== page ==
Written by Monika Terfloth.
This is part 3 of 10 of the “Mother in-law” series IN Nepal and India.
We arrived back from our trek yesterday afternoon. What an stunning 5 days, I hardly know where to begin. It may take a few trips down to this internet cafe to write each of several chapters.
Day one – Naya Pul to Hille
We met our guide and two porters, all women, the afternoon before leaving on the trek and Renuka, our guide, in halting English, gave us a briefing of the trip. Early the next morning with the mist rising from the lake we board the bus to Naya Pul. The ride is eventful as any bus trip in this country is bound to be. All of us craning our necks out the bus windows to watch numerous herds of goats being shepherded down the roadway in the opposite direction. The herds share the same narrow rubble roadway as the busses, a roadway that is designed for only one car to travel in one direction at one time. Precipice on one side, wall of rock on the other. Sometimes we are on the side with the rock wall. The goats are being herded to market in the city in time for day 8 of the two-week Deshain festival, where they will be sacrificed and eaten. Some are small herds, others number a hundred or more, many being herded four or five days walk out of mountain villages. Each shaggy goat in the herd is identified with a particular streak of blue, orange, yellow paint on the horns. Over and over again our bus driver needs to pull to the side to allow yet another herd to pass by.
Because of the goats, we reach Naya Pul later than expected, but still time to begin the trek, a trek that will take us into the mountains along centuries old stone footpaths and stone stairs that lead through small villages still only accessible on foot. As we walk we continue to meet herds and herds of goats, sometimes boiling over the top of the path to meet us with just enough time to flatten ourselves against the bank to let them by. “Be careful for the horns” warns Renuka. The herders sweep branches and call or whistle to the herd to keep the goats on track. Each handsome herder has a wonderful white smile(what great teeth the Nepalis have!) and smooth shiny black hair. Each has time to nod “Namaste”. There is news of a goat shortage in Kathmandu, so they should fetch a good price and it is hard to imagine that, with all these goats, that there will not be enough for all.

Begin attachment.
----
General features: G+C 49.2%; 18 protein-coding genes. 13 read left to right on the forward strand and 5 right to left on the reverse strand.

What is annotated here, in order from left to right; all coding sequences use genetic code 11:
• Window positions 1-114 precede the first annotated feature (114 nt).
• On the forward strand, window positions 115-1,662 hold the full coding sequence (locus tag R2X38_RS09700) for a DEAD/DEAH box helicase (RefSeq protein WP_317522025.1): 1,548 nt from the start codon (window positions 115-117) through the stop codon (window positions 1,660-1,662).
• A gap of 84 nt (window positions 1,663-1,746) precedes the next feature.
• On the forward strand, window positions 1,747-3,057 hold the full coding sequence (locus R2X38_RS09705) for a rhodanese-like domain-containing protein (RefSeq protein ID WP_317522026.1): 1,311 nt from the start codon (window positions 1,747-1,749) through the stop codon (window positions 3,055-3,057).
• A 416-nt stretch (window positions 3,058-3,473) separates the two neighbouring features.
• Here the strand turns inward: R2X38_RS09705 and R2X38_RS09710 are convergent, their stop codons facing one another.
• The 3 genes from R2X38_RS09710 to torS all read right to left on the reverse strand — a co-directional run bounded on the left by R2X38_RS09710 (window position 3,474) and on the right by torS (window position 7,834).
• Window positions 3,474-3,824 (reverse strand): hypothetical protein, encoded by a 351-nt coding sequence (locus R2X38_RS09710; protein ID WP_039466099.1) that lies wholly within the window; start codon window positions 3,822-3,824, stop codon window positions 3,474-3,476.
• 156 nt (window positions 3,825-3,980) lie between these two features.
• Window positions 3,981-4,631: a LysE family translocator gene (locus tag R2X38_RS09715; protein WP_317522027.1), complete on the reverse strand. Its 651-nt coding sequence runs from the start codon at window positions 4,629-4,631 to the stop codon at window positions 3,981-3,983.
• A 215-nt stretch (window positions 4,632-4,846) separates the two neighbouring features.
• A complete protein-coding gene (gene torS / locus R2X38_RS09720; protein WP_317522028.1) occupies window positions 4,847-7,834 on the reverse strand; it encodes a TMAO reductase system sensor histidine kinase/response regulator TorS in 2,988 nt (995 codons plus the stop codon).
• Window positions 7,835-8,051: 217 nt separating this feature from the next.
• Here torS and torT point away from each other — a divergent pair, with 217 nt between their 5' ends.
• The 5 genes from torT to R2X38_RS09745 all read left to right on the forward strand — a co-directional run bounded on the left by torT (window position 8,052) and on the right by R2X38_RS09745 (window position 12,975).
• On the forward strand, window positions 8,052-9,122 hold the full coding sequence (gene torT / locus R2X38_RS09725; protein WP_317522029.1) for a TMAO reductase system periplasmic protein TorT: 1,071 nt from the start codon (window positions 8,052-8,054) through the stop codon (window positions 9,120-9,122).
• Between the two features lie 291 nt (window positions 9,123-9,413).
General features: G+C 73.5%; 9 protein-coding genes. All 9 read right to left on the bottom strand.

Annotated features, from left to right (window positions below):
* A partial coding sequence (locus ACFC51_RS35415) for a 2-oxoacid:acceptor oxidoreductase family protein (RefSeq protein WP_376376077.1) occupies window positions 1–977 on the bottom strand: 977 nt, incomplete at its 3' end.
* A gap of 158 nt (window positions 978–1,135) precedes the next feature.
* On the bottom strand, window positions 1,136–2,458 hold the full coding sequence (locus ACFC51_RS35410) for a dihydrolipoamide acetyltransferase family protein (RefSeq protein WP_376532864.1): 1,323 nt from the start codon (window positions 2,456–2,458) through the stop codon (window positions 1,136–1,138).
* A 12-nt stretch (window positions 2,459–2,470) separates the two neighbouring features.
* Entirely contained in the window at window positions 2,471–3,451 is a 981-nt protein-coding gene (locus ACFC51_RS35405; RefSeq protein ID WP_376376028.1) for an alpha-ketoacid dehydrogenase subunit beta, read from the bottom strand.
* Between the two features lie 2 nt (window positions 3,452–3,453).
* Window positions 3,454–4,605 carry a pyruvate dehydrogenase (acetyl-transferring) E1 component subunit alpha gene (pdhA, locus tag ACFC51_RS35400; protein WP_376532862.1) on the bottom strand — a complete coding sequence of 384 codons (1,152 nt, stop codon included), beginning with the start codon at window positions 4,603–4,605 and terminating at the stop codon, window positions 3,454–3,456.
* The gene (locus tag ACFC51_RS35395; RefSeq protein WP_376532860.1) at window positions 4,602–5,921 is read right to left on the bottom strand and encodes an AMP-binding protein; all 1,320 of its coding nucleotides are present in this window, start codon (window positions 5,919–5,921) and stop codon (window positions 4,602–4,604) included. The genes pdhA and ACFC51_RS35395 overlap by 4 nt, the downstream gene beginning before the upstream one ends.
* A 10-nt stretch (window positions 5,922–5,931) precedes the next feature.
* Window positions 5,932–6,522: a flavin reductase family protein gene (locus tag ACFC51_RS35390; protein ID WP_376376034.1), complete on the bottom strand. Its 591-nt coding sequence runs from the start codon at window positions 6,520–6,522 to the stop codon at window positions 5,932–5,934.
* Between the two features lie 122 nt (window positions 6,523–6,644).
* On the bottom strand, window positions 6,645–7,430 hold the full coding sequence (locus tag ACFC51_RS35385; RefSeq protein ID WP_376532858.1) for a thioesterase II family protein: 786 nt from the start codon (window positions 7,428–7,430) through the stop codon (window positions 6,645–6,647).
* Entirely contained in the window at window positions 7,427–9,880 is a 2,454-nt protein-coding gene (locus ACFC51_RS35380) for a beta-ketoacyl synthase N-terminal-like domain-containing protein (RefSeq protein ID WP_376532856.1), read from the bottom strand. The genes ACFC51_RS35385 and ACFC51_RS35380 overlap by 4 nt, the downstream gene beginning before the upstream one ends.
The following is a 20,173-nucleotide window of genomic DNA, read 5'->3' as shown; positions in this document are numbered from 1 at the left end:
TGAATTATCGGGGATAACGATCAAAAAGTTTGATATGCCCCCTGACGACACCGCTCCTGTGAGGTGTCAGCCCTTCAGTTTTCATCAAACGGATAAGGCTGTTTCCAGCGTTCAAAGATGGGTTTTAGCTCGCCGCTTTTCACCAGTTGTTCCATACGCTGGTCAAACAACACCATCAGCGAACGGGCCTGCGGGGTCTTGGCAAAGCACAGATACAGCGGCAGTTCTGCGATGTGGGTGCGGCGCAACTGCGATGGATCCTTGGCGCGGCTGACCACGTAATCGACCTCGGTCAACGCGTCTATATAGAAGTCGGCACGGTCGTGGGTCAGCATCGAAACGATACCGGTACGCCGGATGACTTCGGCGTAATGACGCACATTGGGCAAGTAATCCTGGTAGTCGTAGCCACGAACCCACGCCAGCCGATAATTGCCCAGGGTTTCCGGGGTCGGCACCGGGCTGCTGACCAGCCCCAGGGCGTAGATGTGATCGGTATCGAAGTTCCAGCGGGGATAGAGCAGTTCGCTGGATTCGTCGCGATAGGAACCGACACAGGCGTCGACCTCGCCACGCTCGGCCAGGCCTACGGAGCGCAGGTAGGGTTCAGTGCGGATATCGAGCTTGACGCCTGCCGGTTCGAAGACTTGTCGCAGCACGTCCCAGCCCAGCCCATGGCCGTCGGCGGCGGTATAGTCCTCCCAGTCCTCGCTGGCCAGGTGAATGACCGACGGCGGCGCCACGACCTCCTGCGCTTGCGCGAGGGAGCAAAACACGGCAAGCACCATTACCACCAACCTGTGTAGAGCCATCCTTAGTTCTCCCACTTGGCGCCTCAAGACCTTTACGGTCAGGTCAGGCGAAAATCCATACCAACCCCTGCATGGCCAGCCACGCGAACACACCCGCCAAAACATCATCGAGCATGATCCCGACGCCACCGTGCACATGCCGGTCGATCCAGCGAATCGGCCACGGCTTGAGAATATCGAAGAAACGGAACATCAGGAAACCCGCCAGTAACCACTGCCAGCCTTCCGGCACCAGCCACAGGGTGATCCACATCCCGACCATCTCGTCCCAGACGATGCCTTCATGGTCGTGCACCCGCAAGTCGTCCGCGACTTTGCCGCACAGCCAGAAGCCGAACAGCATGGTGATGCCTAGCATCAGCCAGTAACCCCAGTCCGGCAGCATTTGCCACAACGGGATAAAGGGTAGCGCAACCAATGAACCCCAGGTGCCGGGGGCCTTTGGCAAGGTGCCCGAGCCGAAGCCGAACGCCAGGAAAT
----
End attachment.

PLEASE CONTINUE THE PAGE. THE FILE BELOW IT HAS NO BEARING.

We continue on along the incredibly old stone pathway, decorated of course by goat dung, and follow the course of a rushing river. We look up the mountain to terraced green fields dotted with cottages as far a the eye can see. The steep climb begins, the day is getting hotter. We are winded and dripping with sweat. Renuka encourages water breaks and we find that we all need to stop every half hour. Thank goodness for a breeze to cool the sweat.
Our destination today is the village of Hille. We arrive in the late afternoon at our small tea house in a white-washed village, similar to those we see on the opposite lush green, terraced hillside. Our small room is white-washed clay brick and has a small shuttered window to the rear which we open to find a grassy bank with nothing between us but our first ever chicken-wire window. Practical and perfect for keeping out the small animals we hear rustling in the night. The bed consists of a foam pad on a few wooden planks. The aging lino is a brilliant green with white stars. We are grateful for a place to rest and peel off the sweat soaked clothing. Food is prepared for us, a traditional evening meal of dal bhat (rice, lentil curry, steamed veges) We spend a peaceful evening on the open air dining area with a few other travelers. Before bed, Renuka gives us a few details about tomorrow’s walk. It starts with a two- hour steep uphill climb. She points out the mountain, my jaw drops and my only response is “You’re joking! “. “No really” she answers quietly